Photo: Probuild

The warnings about failing builders keep coming. This time it’s from a buyers’ agents outfit with the catchy name of ByersByers, which says spiking prices for both materials and labour may well see some higher density projects fail their completion deadlines.

According to co-founder Pete Wargent who says his group is a “national marketplace” for this relatively new subset of the residential agency industry, there are currently 100,000 detached homes under construction nationwide, “largely thanks to the government’s stimulus packages”. So “still a huge pipeline of residential work due to be completed”. 

Wargent looks at the builders that have already struck trouble – Probuild placed in administration, Condev and Privium have headed to liquidation, while in Perth New Sensation Homes and Home Innovation builders “are among the latest casualties within the past week”. 

He says that with construction costs continuing to increase in 2022 and higher interest rates on the way, “there is little respite in prospect for a beleaguered sector”.

Legal firm Sparke Hellmore last month noted that Probuild’s South African parent company “took a total of 18 building businesses in Australia down with it” with around 750 employees and thousands of contractors impacted.

Among the challenges faced by ConDev, the legal firm’s partner Suzy Cairney said, were financial forecasts that had to factor in steel price rises by “as much as 80 per cent” in the past 18 months. That’s before the impact of rain – 60 week days – in recent times and the floods.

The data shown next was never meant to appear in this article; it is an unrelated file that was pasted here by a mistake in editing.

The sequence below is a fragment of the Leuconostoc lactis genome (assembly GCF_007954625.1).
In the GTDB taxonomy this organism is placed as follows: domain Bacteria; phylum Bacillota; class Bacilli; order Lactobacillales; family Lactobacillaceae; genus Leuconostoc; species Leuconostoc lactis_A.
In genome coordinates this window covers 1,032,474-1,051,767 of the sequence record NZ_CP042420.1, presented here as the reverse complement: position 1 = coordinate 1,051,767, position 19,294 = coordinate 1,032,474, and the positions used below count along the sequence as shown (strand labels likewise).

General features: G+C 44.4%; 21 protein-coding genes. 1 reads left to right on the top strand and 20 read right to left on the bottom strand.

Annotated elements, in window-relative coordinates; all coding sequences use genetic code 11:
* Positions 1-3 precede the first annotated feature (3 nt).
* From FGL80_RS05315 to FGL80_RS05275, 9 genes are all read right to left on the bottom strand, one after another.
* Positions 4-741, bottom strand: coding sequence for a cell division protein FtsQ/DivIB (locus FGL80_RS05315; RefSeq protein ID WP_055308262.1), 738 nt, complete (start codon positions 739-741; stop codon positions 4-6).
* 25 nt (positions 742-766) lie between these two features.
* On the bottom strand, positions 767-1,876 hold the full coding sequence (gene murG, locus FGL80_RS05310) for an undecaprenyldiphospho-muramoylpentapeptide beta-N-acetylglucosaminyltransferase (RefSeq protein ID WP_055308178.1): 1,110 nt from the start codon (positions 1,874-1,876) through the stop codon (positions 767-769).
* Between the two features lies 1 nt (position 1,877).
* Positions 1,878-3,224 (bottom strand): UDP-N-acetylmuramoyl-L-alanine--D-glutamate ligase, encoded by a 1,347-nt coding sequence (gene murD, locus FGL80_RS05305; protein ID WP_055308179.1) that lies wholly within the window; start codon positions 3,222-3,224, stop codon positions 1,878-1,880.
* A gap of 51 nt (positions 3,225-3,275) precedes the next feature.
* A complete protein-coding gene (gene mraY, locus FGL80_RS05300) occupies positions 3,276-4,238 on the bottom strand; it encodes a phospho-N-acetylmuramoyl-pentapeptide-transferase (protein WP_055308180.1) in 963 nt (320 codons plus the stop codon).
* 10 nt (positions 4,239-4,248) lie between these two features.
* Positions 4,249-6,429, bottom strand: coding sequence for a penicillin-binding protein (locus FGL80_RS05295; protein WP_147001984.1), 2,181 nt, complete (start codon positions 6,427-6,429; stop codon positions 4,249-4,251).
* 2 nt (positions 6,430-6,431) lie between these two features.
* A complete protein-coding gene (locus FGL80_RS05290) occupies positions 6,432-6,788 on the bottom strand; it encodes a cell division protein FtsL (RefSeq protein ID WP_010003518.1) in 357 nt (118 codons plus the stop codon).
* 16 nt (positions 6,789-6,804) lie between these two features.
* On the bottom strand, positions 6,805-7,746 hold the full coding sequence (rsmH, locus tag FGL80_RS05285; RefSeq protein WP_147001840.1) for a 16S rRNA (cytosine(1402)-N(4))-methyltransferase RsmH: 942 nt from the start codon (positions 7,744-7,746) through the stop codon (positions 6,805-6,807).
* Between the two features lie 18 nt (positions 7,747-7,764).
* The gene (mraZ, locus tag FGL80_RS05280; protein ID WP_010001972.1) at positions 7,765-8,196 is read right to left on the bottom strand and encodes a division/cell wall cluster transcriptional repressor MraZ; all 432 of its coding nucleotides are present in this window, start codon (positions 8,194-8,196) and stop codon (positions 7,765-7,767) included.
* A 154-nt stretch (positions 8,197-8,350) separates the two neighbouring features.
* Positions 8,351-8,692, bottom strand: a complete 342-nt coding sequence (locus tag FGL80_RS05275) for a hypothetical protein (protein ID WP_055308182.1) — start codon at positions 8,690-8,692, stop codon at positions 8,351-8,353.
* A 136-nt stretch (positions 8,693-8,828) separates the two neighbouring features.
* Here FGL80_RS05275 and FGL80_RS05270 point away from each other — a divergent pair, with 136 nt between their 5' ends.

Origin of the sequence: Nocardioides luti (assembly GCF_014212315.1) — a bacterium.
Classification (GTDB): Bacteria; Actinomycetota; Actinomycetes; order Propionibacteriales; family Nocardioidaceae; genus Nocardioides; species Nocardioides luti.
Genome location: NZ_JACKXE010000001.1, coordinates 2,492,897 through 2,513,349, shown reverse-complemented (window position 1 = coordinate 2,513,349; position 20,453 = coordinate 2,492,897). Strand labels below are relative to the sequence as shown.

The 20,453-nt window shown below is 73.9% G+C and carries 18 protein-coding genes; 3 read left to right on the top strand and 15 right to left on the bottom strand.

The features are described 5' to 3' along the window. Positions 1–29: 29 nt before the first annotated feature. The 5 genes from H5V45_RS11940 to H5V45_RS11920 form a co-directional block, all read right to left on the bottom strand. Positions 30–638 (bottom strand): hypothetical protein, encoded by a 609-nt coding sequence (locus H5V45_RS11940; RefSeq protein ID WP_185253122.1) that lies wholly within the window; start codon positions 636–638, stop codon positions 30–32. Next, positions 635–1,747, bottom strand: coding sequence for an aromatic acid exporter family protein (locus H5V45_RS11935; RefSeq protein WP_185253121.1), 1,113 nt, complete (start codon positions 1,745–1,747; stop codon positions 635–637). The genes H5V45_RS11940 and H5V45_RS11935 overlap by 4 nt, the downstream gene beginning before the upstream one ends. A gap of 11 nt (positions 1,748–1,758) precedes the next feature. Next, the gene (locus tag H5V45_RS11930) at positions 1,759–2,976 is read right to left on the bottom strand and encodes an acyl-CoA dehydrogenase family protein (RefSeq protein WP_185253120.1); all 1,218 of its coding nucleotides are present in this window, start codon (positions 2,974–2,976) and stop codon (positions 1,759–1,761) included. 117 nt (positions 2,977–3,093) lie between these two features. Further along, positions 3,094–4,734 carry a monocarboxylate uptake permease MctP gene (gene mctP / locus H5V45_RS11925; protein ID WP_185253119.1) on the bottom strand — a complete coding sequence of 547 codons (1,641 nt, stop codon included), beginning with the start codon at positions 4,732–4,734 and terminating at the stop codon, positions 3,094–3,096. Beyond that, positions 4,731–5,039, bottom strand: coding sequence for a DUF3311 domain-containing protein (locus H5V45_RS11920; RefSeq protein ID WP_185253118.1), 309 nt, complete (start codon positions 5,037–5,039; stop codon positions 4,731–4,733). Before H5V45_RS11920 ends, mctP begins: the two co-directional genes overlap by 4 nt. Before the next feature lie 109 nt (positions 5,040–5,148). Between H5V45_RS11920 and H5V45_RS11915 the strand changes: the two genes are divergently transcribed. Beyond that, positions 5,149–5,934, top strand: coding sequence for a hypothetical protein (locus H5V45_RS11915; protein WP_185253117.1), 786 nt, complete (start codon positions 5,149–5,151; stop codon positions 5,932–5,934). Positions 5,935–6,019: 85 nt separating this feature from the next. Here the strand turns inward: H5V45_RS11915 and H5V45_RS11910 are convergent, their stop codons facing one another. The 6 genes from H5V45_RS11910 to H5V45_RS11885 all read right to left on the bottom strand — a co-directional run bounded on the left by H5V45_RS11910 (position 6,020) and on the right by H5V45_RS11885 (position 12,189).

Then there are the contractual difficulties, Cairney said.

“Like most insolvencies, Probuild’s collapse is also due to multiple factors. 

“As if tiny margins, COVID shortages and skyrocketing materials prices were not enough, Probuild’s parent company also cited the contractual environment in Australia and the increased difficulty in raising guarantee facilities necessary to secure new work.

“Some commentators are saying Australia’s construction sector has become increasingly high risk amid a “hard-line” approach to tackling COVID-19, and that the potential risk on mega-building projects outweighs the current margins available.  

“In what has become a race to the bottom, over the past decade the Australian construction industry has moved to a high revenue low margin model, leading to a culture of under-pricing already low margin work to keep revenues up. Coupled with widespread under-capitalisation the industry is facing a structural failure, which has many players on the edge of insolvency.”  

There’s no point winning a project on the lowest possible price, she says – it’s not exactly value for money.

“If that’s what overseas infrastructure companies see, who is going to invest in Australian infrastructure?”

Cairney says there are ways to avoid insolvency or minimise the impact when it happens. 

In the worst case scenario, she advises, principles that it might be more cost-effective to explore ways to address a financial problem rather than “let the contractor go under”.

And of course, if that fails, it’s probably a good time to make sure you’ve got a good legal contract in place.

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